Job References

When it comes to landing a job, it takes more than a great resume and a strong interview performance. You need to have the right professional references in place.

This shouldn’t be simply a list of people who know you. Instead, you need to be strategic about the references you provide, even giving different lists to potential employers depending on the particular job and its requirements.

It’s a lot to get right. To help you in the process, so you continue to impress hiring managers, here are five types of people to consider including:

  1. Your managers.
    When you’re interviewing for a job and on the short list, hiring managers want to see references from managers. You might have worked alongside colleagues more, but your past bosses will have a better understanding and offer more insight into your attitude, skills and contributions to the team. As a result, references from them will carry more weight when it comes your job search. So if a potential employer asks for three to five references, make sure at least two of them are from past managers.
  2. Your co-workers.
    Another source to tap when it comes to giving references is your past co-workers. Only offer up those people who have worked in-depth with you and have a good handle on your skill set and experience. Even if you’re close to a particular co-worker, don’t simply choose them because they’ll give you a glowing reference. The best references stand out because they’re able to offer specific detail about abilities and results.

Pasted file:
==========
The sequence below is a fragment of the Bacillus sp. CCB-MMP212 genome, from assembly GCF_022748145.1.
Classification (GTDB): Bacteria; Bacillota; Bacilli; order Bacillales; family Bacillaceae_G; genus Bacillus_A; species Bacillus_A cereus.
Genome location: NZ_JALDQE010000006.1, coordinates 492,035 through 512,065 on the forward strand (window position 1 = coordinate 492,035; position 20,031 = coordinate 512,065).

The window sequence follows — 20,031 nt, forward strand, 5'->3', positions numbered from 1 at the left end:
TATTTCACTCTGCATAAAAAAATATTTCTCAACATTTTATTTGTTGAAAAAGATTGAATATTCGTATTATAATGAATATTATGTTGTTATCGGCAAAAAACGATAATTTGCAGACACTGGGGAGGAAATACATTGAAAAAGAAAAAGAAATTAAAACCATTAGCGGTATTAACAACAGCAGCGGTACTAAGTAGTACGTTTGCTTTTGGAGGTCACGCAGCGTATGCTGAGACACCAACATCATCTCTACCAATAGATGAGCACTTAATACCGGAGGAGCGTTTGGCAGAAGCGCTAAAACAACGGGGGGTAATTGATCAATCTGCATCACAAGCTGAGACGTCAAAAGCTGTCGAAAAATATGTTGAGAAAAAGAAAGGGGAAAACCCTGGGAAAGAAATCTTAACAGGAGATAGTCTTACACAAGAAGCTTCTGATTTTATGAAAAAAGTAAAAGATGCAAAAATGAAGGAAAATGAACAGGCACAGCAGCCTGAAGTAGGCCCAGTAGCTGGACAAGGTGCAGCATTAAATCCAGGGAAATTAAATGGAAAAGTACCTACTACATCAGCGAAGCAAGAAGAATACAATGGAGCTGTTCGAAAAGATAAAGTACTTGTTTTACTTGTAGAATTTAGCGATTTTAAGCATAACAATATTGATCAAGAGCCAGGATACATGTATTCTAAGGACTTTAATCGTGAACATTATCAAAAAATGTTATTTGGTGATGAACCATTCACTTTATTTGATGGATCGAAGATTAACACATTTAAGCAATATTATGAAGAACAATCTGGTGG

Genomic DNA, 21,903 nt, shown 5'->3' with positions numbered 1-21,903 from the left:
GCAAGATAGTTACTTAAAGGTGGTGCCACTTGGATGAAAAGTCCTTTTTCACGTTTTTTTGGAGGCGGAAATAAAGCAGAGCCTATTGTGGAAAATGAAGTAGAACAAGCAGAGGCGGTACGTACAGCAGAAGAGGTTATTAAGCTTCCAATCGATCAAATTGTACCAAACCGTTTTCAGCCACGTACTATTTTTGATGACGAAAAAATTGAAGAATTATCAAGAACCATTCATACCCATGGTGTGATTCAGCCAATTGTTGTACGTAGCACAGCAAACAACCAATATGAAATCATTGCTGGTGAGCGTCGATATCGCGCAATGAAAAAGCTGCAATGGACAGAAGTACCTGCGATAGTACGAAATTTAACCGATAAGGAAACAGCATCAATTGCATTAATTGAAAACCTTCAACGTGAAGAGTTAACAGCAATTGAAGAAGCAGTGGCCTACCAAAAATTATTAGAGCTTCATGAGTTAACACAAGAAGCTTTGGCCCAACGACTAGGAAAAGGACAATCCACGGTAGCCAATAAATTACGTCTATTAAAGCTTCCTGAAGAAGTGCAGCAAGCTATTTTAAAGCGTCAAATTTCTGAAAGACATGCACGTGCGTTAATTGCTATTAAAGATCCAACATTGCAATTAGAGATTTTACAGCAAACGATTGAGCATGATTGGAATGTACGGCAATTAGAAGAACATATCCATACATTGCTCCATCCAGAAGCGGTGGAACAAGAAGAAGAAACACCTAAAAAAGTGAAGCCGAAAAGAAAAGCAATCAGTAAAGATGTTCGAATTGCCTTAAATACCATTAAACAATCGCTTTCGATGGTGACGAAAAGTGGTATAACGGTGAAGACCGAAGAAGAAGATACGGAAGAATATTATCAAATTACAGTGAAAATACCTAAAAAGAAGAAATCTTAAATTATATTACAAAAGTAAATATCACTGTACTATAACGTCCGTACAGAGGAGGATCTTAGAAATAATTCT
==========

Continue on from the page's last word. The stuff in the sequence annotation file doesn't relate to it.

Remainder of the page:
3. Your customers.
    If you work in a position where you’re communicating with customers on a regular basis, then asking one to serve as your reference can be helpful. This is especially true if you’ll continue to work directly with customers in the position you’re trying to get. Just make sure that you’re able to keep the situation confidential so that your current employer doesn’t find out about your job search.
  4. Your fellow volunteers.
    If you work in a volunteer capacity, then your fellow volunteers or your manager there can also serve as good references. They can demonstrate your generous spirit and willingness to give back, all while talking about your skills and abilities.
  5. Your subordinates.
    If you’re in management, then there are likely many individuals you’ve managed in the past. If you’re looking for a similar position, then having a former subordinates on your resume is important. Potential employers will want to know how you lead and manage a team and only someone who’s worked for you can offer that insight.

Need more help finding your next job?

As one of Tempe’s leading employment agencies, PrideStaff is here for you. We know which companies are hiring and what potential employers want to know. As a result, we can help you find a rewarding new job, faster. Contact us today to learn more or get started.

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